Skip to main content

Young Leader in Pharmacy Christine Tan: "My passion lies in serving the community."

The difference I hope to leave will be to bring people in pharmacy together and connect them in ways that continue to drive our profession forward.
Christine Tan



Bachelor of Medical Science 2019, Western University

PharmD Candidate 2023, University of Toronto

Current role:

APPE Student, Undergraduate Pharmacy Society Past President

What excites you about being a pharmacist?

What excites me about becoming a pharmacist is that it can be a jumping off point for so many interesting professions. We know that pharmacists are found in hospital, community, and pharmacy settings but that is just the tip of the iceberg. With the skills we learn in school and practice, pharmacists can quickly adapt to so many areas in healthcare, and every day a new field emerges that we can fill a space in. So, the prism of possibilities in this profession is what excites me about being a pharmacist! 

When you graduated, what did you envision for your future?

In the same vein of the world of possibilities that exists for pharmacists, I can honestly say that I have no clue what my future holds. My passion lies in serving the community, as it has served me and my family so well since coming to Canada in 2005. I have experience in community pharmacy and student leadership. After I graduate, I would like to serve the community in ways that are innovative, advocate for the profession and show what pharmacists are capable of. I’m excited to continue to explore more during my APPE placements (Toronto General Hospital, Shoppers Drug Mart, Sanofi Pasteur, Costco) this year!

How important is mentoring in your career?

Mentoring is the most important aspect of my career. What I love about pharmacists is how willing we are to help our patients and one another. I remember preparing for my PCAT to apply to pharmacy school and a labmate mentored me on all the great resources they used for studying. At the Leslie Dan Faculty of Pharmacy, students and staff provided me support and encouragement to lead the Undergraduate Pharmacy Society in my third year. Now, I get to work under the amazing pharmacists at my hospital, community and industry placements. Mentoring has inspired me to be the best pharmacist and human I can be.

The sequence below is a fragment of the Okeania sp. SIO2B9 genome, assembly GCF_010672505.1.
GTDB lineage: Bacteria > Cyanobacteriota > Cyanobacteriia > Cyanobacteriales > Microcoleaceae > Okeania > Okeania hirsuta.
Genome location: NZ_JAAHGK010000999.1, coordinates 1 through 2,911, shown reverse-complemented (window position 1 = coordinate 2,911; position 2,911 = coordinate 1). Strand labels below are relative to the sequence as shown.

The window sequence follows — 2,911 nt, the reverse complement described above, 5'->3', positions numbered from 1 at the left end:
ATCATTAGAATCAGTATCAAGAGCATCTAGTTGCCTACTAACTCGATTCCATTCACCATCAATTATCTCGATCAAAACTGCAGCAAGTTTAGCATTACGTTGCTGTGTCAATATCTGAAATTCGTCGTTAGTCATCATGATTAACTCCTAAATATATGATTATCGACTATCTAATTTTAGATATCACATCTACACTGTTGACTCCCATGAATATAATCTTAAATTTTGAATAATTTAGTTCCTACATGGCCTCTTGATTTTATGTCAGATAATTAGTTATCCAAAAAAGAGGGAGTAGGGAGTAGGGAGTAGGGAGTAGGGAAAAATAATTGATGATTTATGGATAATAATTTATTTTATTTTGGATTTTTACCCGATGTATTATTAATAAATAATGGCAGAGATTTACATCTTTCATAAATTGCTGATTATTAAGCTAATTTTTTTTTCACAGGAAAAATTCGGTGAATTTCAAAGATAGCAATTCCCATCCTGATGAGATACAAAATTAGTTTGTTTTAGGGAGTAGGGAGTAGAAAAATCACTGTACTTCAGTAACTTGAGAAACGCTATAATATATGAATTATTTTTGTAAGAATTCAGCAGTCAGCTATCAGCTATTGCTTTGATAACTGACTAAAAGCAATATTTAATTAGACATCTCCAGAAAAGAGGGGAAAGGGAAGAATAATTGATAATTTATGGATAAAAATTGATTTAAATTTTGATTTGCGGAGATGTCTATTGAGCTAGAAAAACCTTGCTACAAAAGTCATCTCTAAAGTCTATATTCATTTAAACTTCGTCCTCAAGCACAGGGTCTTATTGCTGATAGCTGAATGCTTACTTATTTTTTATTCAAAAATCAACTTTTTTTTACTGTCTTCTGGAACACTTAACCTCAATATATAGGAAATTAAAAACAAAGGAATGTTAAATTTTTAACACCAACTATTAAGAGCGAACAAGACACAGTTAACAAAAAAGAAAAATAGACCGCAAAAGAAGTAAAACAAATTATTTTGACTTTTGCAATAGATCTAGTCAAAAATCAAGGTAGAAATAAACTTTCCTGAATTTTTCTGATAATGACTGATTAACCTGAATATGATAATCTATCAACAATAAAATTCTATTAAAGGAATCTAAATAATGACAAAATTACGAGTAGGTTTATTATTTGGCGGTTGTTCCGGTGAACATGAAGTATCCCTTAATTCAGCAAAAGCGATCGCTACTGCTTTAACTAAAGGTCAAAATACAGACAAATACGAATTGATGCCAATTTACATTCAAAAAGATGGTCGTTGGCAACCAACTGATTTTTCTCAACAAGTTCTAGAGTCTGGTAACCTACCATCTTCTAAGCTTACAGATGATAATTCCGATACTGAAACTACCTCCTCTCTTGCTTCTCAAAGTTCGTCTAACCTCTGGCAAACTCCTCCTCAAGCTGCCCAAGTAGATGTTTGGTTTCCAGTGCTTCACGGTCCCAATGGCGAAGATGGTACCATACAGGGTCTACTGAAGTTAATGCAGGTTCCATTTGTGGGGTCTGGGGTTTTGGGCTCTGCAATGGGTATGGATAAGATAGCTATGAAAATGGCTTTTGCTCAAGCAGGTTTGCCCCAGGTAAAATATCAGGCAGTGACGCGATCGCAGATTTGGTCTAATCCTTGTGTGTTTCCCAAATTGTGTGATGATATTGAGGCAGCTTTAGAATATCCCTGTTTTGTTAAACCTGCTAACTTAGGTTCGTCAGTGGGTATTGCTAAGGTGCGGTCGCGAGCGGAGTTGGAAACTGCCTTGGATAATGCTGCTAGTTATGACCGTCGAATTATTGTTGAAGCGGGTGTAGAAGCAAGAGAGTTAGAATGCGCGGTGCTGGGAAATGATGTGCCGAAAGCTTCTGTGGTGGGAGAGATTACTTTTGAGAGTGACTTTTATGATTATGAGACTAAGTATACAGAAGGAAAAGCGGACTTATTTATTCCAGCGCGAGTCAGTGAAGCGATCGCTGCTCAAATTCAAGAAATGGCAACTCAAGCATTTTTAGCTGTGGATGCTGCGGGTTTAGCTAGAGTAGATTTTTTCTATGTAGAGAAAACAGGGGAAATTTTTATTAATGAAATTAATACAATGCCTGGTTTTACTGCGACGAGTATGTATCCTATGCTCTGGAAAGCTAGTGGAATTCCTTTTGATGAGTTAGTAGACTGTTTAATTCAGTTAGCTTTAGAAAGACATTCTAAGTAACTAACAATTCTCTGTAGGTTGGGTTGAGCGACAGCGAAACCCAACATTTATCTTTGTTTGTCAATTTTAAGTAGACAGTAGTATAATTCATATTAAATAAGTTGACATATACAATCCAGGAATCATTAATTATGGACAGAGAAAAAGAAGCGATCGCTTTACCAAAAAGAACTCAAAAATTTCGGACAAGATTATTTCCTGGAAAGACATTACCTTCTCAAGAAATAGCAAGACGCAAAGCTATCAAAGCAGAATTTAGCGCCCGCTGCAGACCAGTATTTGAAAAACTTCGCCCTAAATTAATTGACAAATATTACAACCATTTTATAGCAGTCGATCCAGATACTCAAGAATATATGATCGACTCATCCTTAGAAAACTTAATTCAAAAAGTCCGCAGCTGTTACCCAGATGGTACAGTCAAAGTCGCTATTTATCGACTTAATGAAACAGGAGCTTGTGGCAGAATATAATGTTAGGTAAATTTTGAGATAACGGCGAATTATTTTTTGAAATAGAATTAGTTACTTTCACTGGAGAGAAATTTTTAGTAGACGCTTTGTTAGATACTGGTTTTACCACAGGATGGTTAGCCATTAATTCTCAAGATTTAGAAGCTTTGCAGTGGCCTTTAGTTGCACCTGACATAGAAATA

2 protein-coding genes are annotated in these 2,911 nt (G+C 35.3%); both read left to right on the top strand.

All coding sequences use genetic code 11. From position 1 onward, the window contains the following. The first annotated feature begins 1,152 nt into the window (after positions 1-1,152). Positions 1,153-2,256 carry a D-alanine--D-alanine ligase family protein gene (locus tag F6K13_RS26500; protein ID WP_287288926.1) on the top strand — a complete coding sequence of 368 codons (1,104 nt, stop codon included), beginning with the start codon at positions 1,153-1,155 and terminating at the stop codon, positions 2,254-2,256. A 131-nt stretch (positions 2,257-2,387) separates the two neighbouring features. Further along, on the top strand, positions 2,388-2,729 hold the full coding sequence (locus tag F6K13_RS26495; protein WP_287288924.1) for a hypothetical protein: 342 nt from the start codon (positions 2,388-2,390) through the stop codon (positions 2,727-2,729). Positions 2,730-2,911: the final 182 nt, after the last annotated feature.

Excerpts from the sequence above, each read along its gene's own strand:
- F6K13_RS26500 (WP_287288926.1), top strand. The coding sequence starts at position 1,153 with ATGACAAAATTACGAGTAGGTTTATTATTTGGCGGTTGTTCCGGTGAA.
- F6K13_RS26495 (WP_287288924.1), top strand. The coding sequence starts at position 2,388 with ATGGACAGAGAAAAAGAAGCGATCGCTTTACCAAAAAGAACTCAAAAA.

Was there an “aha” moment for you, when you realized the impact of the difference you’re making?

It sounds silly but my “aha” moment was while I was eating truffle fries after planning a joint conference between University of Toronto and Waterloo University pharmacy students. It took months of planning with my vice-president and Waterloo PVPs and countless hurdles due to the evolving COVID-19 restrictions leading up to March 2022. However, near the end of the conference when we had an in-person celebration dinner after a weekend of case competitions, debates and talks, I finally took a breath and relaxed while eating my truffle fries. When I looked around, I could see the impact we were making by bringing everyone together. All the delegates truly enjoyed the opportunity to connect, and that fulfillment is what drives me to become a future leader in pharmacy. 

If you can accomplish just one thing in your career, what would it be?

I hope to accomplish many things, but in the end, the one thing I want to accomplish and I am not ashamed to say it is that I do indeed live by a Beyoncé quote: “The lives I have touched will be the proof that I leave that I made a difference and this world will see...I was here”. From planning conferences to mentoring students after being mentored myself by exemplary pharmacists, I wish to leave a mark on those that I have the pleasure of working with. The difference I hope to leave will be to bring people in pharmacy together and connect them in ways that continue to drive our profession forward. 


This ad will auto-close in 10 seconds